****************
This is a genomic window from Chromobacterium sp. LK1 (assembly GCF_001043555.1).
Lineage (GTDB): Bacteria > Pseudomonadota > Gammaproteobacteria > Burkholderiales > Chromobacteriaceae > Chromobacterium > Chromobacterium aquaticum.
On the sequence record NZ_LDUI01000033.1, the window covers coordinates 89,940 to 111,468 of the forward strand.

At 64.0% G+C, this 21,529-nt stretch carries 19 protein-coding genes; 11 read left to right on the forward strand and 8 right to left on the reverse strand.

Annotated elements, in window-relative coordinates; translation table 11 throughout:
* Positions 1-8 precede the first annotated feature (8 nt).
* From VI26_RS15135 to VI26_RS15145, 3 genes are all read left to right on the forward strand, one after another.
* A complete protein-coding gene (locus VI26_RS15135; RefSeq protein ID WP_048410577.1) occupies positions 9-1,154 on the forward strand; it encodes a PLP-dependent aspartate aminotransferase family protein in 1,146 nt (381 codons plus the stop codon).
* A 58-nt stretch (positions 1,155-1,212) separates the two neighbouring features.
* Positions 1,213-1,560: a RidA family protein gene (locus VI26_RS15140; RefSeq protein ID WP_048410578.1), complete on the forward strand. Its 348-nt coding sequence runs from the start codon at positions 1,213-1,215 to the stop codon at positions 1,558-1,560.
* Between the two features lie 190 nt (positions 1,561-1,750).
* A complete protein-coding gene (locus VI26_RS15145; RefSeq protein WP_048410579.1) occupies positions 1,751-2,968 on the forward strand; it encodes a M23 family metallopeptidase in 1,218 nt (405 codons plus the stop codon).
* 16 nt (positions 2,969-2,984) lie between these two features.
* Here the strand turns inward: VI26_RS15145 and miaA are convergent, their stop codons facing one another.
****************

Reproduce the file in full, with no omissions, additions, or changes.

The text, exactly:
This is a genomic window from Chromobacterium sp. LK1 (assembly GCF_001043555.1).
Lineage (GTDB): Bacteria > Pseudomonadota > Gammaproteobacteria > Burkholderiales > Chromobacteriaceae > Chromobacterium > Chromobacterium aquaticum.
On the sequence record NZ_LDUI01000033.1, the window covers coordinates 89,940 to 111,468 of the forward strand.

At 64.0% G+C, this 21,529-nt stretch carries 19 protein-coding genes; 11 read left to right on the forward strand and 8 right to left on the reverse strand.

Annotated elements, in window-relative coordinates; translation table 11 throughout:
* Positions 1-8 precede the first annotated feature (8 nt).
* From VI26_RS15135 to VI26_RS15145, 3 genes are all read left to right on the forward strand, one after another.
* A complete protein-coding gene (locus VI26_RS15135; RefSeq protein ID WP_048410577.1) occupies positions 9-1,154 on the forward strand; it encodes a PLP-dependent aspartate aminotransferase family protein in 1,146 nt (381 codons plus the stop codon).
* A 58-nt stretch (positions 1,155-1,212) separates the two neighbouring features.
* Positions 1,213-1,560: a RidA family protein gene (locus VI26_RS15140; RefSeq protein ID WP_048410578.1), complete on the forward strand. Its 348-nt coding sequence runs from the start codon at positions 1,213-1,215 to the stop codon at positions 1,558-1,560.
* Between the two features lie 190 nt (positions 1,561-1,750).
* A complete protein-coding gene (locus VI26_RS15145; RefSeq protein WP_048410579.1) occupies positions 1,751-2,968 on the forward strand; it encodes a M23 family metallopeptidase in 1,218 nt (405 codons plus the stop codon).
* 16 nt (positions 2,969-2,984) lie between these two features.
* Here the strand turns inward: VI26_RS15145 and miaA are convergent, their stop codons facing one another.